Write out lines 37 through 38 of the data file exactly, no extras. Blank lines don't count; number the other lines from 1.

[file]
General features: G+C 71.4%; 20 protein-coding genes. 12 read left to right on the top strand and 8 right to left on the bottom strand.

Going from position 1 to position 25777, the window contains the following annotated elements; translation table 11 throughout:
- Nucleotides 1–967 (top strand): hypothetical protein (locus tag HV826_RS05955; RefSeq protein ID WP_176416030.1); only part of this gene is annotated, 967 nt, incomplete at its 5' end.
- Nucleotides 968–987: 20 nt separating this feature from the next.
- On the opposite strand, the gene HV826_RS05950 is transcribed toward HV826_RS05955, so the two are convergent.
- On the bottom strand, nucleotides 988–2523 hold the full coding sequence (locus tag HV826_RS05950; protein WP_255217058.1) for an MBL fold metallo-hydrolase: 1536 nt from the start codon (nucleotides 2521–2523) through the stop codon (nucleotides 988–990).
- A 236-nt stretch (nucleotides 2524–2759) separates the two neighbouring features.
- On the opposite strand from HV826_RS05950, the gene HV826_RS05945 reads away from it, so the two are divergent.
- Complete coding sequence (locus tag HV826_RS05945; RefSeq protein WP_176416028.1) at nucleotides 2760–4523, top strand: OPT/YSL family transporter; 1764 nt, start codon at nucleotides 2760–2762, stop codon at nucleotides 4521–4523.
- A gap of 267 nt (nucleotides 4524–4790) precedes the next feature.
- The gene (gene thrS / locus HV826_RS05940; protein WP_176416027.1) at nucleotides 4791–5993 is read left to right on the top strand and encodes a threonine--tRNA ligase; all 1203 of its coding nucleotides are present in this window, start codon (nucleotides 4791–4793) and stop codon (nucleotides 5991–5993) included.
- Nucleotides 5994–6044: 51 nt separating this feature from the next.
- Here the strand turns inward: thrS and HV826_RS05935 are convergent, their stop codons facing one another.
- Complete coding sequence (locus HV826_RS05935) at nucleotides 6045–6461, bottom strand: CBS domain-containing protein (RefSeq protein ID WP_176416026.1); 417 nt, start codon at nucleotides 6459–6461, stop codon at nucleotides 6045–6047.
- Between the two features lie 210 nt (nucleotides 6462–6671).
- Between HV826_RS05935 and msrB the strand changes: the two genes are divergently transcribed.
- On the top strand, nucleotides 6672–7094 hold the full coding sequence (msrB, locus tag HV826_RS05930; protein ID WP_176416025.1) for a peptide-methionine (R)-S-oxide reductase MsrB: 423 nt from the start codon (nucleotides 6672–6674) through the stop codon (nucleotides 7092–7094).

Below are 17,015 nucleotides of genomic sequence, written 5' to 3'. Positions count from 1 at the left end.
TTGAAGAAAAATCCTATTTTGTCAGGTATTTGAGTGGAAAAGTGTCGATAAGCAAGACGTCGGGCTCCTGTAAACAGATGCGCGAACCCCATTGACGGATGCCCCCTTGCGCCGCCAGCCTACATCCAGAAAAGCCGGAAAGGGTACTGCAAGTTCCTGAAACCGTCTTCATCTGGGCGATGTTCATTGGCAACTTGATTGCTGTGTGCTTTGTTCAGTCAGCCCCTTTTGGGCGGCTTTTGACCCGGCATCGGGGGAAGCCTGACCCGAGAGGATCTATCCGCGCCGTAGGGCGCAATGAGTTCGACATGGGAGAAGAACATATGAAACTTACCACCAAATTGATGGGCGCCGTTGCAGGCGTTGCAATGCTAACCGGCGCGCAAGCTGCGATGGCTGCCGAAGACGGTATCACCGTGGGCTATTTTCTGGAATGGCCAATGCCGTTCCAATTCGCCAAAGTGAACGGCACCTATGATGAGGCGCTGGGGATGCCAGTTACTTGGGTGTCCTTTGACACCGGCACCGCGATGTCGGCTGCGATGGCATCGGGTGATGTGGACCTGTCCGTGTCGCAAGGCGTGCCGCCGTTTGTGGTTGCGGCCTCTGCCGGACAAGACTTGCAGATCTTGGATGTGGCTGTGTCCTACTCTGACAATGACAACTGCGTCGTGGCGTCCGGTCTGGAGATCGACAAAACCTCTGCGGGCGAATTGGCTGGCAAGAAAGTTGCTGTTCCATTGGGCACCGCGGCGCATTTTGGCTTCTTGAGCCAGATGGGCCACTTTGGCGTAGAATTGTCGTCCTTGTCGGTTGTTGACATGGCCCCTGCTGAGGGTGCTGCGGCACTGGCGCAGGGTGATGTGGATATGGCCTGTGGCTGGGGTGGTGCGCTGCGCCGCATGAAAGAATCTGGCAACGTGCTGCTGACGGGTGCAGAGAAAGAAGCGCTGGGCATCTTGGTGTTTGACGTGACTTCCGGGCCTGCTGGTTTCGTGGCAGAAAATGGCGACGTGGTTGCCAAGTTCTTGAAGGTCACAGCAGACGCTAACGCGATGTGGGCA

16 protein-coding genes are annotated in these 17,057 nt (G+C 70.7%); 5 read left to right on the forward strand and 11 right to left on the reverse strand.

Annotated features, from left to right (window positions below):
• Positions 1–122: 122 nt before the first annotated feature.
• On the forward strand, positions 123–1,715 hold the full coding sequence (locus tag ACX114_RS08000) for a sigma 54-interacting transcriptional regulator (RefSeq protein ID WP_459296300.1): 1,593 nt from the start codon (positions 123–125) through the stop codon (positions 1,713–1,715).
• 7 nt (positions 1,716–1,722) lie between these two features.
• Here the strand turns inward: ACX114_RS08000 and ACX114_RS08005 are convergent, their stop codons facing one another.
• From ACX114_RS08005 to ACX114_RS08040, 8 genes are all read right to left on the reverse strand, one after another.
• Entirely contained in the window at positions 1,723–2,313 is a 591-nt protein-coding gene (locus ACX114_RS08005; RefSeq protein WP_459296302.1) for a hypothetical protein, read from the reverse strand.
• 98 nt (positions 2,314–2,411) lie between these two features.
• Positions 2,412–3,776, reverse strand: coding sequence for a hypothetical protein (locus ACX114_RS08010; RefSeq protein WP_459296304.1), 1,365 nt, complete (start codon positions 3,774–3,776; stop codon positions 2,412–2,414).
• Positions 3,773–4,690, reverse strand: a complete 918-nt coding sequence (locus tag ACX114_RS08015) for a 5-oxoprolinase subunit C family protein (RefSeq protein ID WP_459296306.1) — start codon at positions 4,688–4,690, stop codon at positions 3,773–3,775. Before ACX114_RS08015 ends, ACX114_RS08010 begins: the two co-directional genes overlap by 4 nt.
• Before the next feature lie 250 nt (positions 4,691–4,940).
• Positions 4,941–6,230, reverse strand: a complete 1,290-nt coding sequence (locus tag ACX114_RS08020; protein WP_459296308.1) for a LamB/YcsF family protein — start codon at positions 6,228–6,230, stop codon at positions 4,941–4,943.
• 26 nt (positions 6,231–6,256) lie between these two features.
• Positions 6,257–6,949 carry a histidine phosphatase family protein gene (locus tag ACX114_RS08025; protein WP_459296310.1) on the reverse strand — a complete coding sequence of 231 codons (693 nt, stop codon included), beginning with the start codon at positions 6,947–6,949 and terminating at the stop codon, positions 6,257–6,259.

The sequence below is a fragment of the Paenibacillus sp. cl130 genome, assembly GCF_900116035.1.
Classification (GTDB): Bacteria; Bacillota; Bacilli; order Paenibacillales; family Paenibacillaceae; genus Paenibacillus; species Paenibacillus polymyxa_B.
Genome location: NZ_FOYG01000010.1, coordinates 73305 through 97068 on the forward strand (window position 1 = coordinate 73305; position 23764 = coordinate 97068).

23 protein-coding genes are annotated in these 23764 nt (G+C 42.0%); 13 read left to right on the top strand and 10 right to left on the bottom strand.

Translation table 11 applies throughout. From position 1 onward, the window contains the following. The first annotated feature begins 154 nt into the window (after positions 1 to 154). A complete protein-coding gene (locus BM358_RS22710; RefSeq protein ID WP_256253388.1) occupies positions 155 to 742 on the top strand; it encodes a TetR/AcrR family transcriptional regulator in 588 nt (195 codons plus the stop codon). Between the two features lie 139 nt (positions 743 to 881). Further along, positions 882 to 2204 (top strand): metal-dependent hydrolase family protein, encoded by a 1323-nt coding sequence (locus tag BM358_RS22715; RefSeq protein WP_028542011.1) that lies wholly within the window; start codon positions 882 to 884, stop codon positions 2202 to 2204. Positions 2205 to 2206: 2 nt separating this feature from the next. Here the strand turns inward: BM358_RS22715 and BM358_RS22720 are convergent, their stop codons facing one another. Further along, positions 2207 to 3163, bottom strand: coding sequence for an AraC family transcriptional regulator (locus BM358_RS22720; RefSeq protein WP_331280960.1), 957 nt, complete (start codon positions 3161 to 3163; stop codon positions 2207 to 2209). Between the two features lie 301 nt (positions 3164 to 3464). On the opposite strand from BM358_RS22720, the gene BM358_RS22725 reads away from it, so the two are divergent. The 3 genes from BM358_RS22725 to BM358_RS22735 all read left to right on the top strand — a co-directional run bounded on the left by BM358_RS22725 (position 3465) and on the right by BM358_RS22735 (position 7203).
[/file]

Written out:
Genome location: NZ_FOYG01000010.1, coordinates 73305 through 97068 on the forward strand (window position 1 = coordinate 73305; position 23764 = coordinate 97068).

23 protein-coding genes are annotated in these 23764 nt (G+C 42.0%); 13 read left to right on the top strand and 10 right to left on the bottom strand.